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Local Produce Season: Heinen’s Produce Buyers Bring Home the Best

Local Produce Season: Heinen’s Produce Buyers Bring Home the Best

The following story was written by Heinen’s partner Elaine T. Cicora.

Consider the Ohio peach, all plump and rosy, glistening on your Heinen’s shelf.

When you do, your thoughts well may turn to pleasures like pies, cobblers or even the sweet sensation of peach juice dribbling down your chin.
But did you ever think about how that peach – or those local green beans, or that Ohio cucumber — got to Heinen’s in the first place? It’s not as easy as you might imagine.

Local Green Beans

Happily, the men responsible for the annual debut of locally grown produce at Heinen’s are among the most experienced, enthusiastic and committed produce buyers in the industry.

Take Mario Grazia, a 38-year veteran of Heinen’s who started out at the company while in high school. It was only natural, of course: Mario’s father was Heinen’s director of produce at the time. “My dad encouraged all his kids to work here,” Mario recalls. “At first, it was just a job, but when I saw what a great company it was, and realized Heinen’s commitment to quality, I knew it was the right fit for me.”

Grant Werner, Mario’s co-worker, also launched his career “pushing carts and ringing registers,” in a grocery store while in high school. Now, 13 years later, he calls working as a Heinen’s produce buyer “addictive,” thanks to the thrill of meeting its constant challenges and responding to its rapidly changing circumstances. “I started out in the produce field almost by accident,” he says. “But now I am very passionate about the work I do.”

Local Produce Assortment

Such passion is vital, Grant explains, because purchasing the best local produce for Heinen’s customers is as much a lifestyle as a job. The men are responsible for more than 150 local growers over the course of a season, many of whom provide Heinen’s with more than one product. Not only do Grant and Mario help recruit farmers who share Heinen’s high standards of quality (higher standards, in fact, than the USDA’s), they also work extremely closely with those farmers in terms of developing best practices: pouring over heirloom-seed catalogs with them to choose new products, for instance, or taking their calls in the middle of dinner to respond to their concerns.

“We have a passion not only to find the right farmer who aligns with Heinen’s standards, but we also have a passion to find the best produce, the best quality and the newest products for our customers,” says Mario. “We get comments all the time about how long our produce lasts in the refrigerator. That’s one of the beauties of local produce: It doesn’t spend four days on truck before it gets here!”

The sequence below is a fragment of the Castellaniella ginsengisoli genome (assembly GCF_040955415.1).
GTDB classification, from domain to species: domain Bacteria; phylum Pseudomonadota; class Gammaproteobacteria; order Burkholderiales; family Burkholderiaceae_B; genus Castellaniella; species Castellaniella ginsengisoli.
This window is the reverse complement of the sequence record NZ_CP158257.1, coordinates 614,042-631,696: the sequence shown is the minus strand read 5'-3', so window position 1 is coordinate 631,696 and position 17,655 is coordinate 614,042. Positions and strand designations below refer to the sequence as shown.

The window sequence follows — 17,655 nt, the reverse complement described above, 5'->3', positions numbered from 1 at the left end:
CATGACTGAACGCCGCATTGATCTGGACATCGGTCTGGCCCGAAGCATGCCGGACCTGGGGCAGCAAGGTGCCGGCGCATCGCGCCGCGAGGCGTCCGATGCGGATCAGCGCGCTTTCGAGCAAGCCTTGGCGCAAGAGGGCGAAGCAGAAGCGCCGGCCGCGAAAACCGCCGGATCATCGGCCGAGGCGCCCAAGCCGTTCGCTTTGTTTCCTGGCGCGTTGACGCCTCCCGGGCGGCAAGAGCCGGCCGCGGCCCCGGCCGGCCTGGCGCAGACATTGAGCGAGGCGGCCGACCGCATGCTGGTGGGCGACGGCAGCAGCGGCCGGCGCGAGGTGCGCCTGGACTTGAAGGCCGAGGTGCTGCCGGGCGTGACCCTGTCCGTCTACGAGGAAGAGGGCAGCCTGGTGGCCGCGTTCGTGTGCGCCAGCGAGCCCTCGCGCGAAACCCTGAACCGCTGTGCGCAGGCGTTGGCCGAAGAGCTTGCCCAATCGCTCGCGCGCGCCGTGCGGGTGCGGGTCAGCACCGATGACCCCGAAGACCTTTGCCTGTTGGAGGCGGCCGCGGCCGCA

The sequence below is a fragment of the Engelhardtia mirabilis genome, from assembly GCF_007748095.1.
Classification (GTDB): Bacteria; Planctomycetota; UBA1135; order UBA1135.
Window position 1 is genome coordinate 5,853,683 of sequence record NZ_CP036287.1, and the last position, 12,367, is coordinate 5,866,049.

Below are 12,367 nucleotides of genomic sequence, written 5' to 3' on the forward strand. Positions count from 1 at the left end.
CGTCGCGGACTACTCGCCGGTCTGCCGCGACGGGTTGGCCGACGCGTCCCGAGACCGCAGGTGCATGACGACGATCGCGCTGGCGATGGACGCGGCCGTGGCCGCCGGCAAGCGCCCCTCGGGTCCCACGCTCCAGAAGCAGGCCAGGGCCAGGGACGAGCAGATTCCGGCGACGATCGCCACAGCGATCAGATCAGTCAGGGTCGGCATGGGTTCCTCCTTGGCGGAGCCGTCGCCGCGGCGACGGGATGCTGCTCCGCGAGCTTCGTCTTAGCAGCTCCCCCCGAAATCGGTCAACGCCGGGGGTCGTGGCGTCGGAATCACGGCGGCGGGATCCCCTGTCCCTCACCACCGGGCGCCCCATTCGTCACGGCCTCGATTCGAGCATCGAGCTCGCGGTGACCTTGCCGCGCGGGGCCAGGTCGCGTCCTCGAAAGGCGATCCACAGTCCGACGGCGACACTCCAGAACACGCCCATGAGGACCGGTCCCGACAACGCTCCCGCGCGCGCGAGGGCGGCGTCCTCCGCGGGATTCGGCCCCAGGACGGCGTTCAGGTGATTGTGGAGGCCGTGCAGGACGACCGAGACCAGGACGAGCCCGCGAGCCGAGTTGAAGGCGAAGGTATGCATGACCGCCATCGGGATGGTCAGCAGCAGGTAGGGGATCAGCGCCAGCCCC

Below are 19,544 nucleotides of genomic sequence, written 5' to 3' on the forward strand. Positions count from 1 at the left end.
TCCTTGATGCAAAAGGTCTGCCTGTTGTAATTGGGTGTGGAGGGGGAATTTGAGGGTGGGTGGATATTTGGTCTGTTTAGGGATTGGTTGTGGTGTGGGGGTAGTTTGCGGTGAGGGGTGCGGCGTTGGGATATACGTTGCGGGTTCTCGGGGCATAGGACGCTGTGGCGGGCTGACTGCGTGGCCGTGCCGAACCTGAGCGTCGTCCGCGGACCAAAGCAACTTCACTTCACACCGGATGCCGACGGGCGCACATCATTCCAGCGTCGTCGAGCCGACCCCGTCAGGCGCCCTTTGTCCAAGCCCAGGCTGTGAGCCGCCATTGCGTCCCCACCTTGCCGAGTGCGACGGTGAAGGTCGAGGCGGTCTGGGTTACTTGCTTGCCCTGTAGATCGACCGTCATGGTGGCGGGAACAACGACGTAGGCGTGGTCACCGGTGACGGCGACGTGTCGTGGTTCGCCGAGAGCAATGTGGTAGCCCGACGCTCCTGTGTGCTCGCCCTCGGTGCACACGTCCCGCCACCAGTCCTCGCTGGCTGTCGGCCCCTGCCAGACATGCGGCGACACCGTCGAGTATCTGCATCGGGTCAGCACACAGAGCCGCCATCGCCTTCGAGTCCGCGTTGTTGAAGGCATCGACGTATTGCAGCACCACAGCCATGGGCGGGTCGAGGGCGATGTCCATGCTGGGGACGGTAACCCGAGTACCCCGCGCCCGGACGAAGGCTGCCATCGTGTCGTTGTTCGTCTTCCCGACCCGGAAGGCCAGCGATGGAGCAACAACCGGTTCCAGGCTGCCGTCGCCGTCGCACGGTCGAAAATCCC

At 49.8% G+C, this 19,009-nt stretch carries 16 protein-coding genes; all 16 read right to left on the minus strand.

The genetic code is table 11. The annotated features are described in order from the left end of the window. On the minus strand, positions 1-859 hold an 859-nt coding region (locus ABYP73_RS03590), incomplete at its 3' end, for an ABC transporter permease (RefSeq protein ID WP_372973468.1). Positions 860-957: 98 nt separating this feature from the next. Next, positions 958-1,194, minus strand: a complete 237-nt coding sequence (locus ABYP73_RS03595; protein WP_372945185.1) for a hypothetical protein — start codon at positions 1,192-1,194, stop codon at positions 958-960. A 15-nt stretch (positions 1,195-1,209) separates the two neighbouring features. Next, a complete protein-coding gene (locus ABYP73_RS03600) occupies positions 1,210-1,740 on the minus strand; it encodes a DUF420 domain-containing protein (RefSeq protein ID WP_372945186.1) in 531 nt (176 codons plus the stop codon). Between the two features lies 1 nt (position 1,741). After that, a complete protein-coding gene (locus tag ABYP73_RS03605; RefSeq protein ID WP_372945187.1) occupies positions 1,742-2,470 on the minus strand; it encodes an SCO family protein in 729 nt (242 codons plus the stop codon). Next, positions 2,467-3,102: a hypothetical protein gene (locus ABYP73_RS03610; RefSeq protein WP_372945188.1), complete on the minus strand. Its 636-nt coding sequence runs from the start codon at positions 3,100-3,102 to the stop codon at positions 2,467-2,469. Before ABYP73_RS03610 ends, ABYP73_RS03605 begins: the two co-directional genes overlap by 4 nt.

Locally Grown Tomatoes

Another challenge for a produce buyer is keeping shelves stocked in the face of the vagaries of farming. “We are continually trying to find new avenues outside our regular supply channels,” says Grant, “because something will always go wrong: rain, blizzards, hail damage, extreme heat or cold, or insect problems. So we have partnerships with other vendors in and outside the local area who we can call to help make up for any shortages. They have to adhere to the same high quality standards, of course. But we make those kind of calls daily – to ensure that there is always product to choose from, even in the most difficult circumstances.”

It all boils down to relationships, the men say. “Knowing our sources is a huge deal,” Mario tells us. “We spend a lot of time on that, and it is a continual process. We want the suppliers who really care about quality, who take care of their land and the earth. In return, they know we genuinely care about their ability to make money. We want the very best they can grow, not the cheapest, and the farmers respect that. Tom and Jeff Heinen have always told us to pay for the best, and that’s what we do. We treat our vendors and growers as part of our family.”

Produce Buyers with Grower

Ultimately, though, both men will tell you, the proof of their success is in the eating. “It’s really all about the taste,” says Mario. “When we are in the right part of the season and the Ohio produce eats fantastic, I get really excited. When it starts to fly out of our warehouse, and the customers are loving it, it’s very gratifying.”
“It’s an adrenaline rush,” adds Grant. “It’s like, ‘Oh man, game on!’”

Elaine Cicora

By Elaine Cicora

Elaine T. Cicora is a well-seasoned food writer, restaurant critic and editor whose byline has appeared in publications including Scene, Edible Cleveland, Cleveland Magazine and The New York Times. Her work has been recognized with awards from the James Beard Foundation, the Society for Professional Journalists, the Cleveland Press Club, the Association of Food Journalists and Les Dames d'Escoffier International, who honored her with the MFK Fisher Award for Excellence in Culinary Writing. When not growing, cooking, eating or writing about food, Elaine can often be found on her bicycle, trying to pedal away the consequences. Head Shot Credit: Beth Segal Photography

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